With the above discussion we can classify euthanasia in the following types:

a.) Voluntary Euthanasia – It is so that the person is able to understand and comprehend what is being said to him/her and he gives his own consent for taking away his/her life

b.) Non- voluntary Euthanasia- Here the decision is taken by the family members as in case of a minor

c.) Involuntary Euthanasia- This is performed against the will of the patient i.e. when the patient is unable to give his/her consent

d.) Physician Assisted Euthanasia- Physician Assisted Euthanasia is the one where doctors aid the patient in taking away his/her life by either giving a heavy dose of medication or withdrawal of life support

Historically speaking:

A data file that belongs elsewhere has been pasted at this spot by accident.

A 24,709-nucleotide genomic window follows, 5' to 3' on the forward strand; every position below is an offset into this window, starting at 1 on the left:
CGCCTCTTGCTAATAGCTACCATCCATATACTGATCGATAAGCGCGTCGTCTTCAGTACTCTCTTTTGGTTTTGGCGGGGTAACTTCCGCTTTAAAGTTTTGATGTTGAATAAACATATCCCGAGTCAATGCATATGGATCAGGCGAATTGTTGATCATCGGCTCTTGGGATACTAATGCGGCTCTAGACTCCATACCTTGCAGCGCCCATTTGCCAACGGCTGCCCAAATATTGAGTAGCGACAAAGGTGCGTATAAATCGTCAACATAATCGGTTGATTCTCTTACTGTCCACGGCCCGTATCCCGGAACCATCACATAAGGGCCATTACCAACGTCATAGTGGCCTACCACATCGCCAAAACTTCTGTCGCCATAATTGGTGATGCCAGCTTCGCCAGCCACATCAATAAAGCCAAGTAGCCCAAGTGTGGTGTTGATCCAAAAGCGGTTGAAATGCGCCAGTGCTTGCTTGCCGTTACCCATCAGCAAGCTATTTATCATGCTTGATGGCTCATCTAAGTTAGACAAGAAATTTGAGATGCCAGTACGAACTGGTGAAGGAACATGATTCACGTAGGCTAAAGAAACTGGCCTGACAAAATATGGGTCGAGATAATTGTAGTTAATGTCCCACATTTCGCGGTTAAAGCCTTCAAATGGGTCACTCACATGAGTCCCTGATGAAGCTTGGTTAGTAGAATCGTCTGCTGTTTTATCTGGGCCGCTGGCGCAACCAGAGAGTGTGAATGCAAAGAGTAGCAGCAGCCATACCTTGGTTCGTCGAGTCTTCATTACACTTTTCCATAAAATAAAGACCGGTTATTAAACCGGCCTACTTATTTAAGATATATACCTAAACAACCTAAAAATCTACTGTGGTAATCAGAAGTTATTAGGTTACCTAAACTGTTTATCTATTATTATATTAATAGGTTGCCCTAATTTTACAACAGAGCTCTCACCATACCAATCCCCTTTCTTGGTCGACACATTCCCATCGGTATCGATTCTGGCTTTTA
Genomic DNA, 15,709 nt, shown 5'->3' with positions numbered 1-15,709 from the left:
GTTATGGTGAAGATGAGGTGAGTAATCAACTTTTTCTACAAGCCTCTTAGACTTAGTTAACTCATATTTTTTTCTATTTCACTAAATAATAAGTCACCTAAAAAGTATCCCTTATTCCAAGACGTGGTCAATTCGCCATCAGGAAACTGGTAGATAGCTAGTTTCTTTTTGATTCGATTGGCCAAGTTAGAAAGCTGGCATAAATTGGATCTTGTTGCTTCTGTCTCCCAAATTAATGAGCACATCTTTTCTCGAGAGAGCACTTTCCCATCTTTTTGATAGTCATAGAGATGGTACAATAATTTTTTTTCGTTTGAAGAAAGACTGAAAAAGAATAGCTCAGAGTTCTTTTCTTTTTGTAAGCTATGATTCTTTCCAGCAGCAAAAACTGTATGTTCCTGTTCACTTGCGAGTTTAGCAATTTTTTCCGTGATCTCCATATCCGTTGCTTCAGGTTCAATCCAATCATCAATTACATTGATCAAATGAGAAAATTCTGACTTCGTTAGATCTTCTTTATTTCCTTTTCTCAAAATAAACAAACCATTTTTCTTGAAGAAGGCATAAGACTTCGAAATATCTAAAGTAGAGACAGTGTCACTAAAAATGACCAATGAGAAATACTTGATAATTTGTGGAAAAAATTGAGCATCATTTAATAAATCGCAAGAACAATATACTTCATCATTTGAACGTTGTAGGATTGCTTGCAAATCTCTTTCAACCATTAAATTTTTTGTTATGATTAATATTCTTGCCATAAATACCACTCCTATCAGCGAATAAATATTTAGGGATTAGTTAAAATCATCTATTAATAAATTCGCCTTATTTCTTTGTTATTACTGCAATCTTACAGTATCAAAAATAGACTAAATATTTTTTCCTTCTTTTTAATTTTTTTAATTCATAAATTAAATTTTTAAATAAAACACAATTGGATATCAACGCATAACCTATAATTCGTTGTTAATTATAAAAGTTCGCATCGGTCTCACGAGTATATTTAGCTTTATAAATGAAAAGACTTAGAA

Jains used to perform Santhara i.e. taking away of their own life by infinite fasting. It has to be done by the will of the person himself and should not be forced. Rajasthan High Court in 2006 made the practice of Santhara punishable under section 306 and section 309 of IPC and the practice invited 10 years jail term. This was in response to a writ petition filed by a rights activists in 2006 against Santhara in Rajasthan High Court. But it received much criticism from Jain community on the grounds that it is in violation of their freedom to manage religious practices under Article 26 of Indian Constitution. According to them their religion was incomplete without this practice. That year five persons died due to Santhara and as there were mass protests from Jain Community, the decision was stayed by the Apex court.